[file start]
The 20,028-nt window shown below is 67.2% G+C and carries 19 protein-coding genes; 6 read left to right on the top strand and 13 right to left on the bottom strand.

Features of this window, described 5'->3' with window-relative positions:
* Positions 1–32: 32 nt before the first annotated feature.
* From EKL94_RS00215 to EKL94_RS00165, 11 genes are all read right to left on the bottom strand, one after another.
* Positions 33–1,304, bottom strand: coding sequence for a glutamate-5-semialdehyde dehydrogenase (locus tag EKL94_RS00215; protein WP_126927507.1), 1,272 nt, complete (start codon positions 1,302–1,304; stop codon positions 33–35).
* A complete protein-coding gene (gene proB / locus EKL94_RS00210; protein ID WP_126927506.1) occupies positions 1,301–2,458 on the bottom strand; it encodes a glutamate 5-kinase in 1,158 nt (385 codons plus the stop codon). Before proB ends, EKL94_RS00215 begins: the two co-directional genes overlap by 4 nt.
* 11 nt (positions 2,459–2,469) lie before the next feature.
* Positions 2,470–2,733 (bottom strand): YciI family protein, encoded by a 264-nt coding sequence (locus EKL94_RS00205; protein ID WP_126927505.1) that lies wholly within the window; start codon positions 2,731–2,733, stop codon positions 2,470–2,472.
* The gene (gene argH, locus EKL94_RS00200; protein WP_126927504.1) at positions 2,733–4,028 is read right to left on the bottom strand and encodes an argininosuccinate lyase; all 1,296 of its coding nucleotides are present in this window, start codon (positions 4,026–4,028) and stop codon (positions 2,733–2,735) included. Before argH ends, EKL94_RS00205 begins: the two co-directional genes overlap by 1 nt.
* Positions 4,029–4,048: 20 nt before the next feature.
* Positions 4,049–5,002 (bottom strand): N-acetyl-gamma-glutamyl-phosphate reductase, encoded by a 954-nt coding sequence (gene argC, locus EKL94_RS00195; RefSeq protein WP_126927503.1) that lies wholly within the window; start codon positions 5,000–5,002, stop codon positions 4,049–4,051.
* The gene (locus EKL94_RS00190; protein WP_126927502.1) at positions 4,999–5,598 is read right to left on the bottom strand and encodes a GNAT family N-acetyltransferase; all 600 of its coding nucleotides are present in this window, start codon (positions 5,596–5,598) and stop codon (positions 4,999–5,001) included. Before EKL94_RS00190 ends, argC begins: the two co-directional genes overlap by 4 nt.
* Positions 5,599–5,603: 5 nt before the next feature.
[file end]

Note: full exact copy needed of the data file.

The 20,028-nt window shown below is 67.2% G+C and carries 19 protein-coding genes; 6 read left to right on the top strand and 13 right to left on the bottom strand.

Features of this window, described 5'->3' with window-relative positions:
* Positions 1–32: 32 nt before the first annotated feature.
* From EKL94_RS00215 to EKL94_RS00165, 11 genes are all read right to left on the bottom strand, one after another.
* Positions 33–1,304, bottom strand: coding sequence for a glutamate-5-semialdehyde dehydrogenase (locus tag EKL94_RS00215; protein WP_126927507.1), 1,272 nt, complete (start codon positions 1,302–1,304; stop codon positions 33–35).
* A complete protein-coding gene (gene proB / locus EKL94_RS00210; protein ID WP_126927506.1) occupies positions 1,301–2,458 on the bottom strand; it encodes a glutamate 5-kinase in 1,158 nt (385 codons plus the stop codon). Before proB ends, EKL94_RS00215 begins: the two co-directional genes overlap by 4 nt.
* 11 nt (positions 2,459–2,469) lie before the next feature.
* Positions 2,470–2,733 (bottom strand): YciI family protein, encoded by a 264-nt coding sequence (locus EKL94_RS00205; protein ID WP_126927505.1) that lies wholly within the window; start codon positions 2,731–2,733, stop codon positions 2,470–2,472.
* The gene (gene argH, locus EKL94_RS00200; protein WP_126927504.1) at positions 2,733–4,028 is read right to left on the bottom strand and encodes an argininosuccinate lyase; all 1,296 of its coding nucleotides are present in this window, start codon (positions 4,026–4,028) and stop codon (positions 2,733–2,735) included. Before argH ends, EKL94_RS00205 begins: the two co-directional genes overlap by 1 nt.
* Positions 4,029–4,048: 20 nt before the next feature.
* Positions 4,049–5,002 (bottom strand): N-acetyl-gamma-glutamyl-phosphate reductase, encoded by a 954-nt coding sequence (gene argC, locus EKL94_RS00195; RefSeq protein WP_126927503.1) that lies wholly within the window; start codon positions 5,000–5,002, stop codon positions 4,049–4,051.
* The gene (locus EKL94_RS00190; protein WP_126927502.1) at positions 4,999–5,598 is read right to left on the bottom strand and encodes a GNAT family N-acetyltransferase; all 600 of its coding nucleotides are present in this window, start codon (positions 5,596–5,598) and stop codon (positions 4,999–5,001) included. Before EKL94_RS00190 ends, argC begins: the two co-directional genes overlap by 4 nt.
* Positions 5,599–5,603: 5 nt before the next feature.